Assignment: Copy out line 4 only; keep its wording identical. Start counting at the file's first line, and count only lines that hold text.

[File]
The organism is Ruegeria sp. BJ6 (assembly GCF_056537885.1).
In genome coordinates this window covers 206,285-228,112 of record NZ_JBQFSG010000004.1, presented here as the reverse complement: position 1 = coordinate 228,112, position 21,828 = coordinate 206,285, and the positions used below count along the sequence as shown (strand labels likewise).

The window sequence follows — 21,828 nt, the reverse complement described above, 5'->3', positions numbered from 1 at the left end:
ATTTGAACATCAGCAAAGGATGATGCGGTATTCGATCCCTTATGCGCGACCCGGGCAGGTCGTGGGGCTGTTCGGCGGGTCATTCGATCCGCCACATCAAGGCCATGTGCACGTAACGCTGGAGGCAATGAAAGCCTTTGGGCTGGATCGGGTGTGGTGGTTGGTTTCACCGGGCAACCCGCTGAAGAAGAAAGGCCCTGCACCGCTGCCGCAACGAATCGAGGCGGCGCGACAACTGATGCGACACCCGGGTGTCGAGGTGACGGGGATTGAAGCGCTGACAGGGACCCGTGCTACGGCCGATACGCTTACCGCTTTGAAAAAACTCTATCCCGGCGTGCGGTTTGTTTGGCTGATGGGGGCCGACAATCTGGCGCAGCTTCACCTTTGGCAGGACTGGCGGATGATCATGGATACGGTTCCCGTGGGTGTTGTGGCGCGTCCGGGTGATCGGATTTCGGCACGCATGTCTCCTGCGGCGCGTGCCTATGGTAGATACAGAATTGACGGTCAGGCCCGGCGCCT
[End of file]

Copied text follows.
ATTTGAACATCAGCAAAGGATGATGCGGTATTCGATCCCTTATGCGCGACCCGGGCAGGTCGTGGGGCTGTTCGGCGGGTCATTCGATCCGCCACATCAAGGCCATGTGCACGTAACGCTGGAGGCAATGAAAGCCTTTGGGCTGGATCGGGTGTGGTGGTTGGTTTCACCGGGCAACCCGCTGAAGAAGAAAGGCCCTGCACCGCTGCCGCAACGAATCGAGGCGGCGCGACAACTGATGCGACACCCGGGTGTCGAGGTGACGGGGATTGAAGCGCTGACAGGGACCCGTGCTACGGCCGATACGCTTACCGCTTTGAAAAAACTCTATCCCGGCGTGCGGTTTGTTTGGCTGATGGGGGCCGACAATCTGGCGCAGCTTCACCTTTGGCAGGACTGGCGGATGATCATGGATACGGTTCCCGTGGGTGTTGTGGCGCGTCCGGGTGATCGGATTTCGGCACGCATGTCTCCTGCGGCGCGTGCCTATGGTAGATACAGAATTGACGGTCAGGCCCGGCGCCT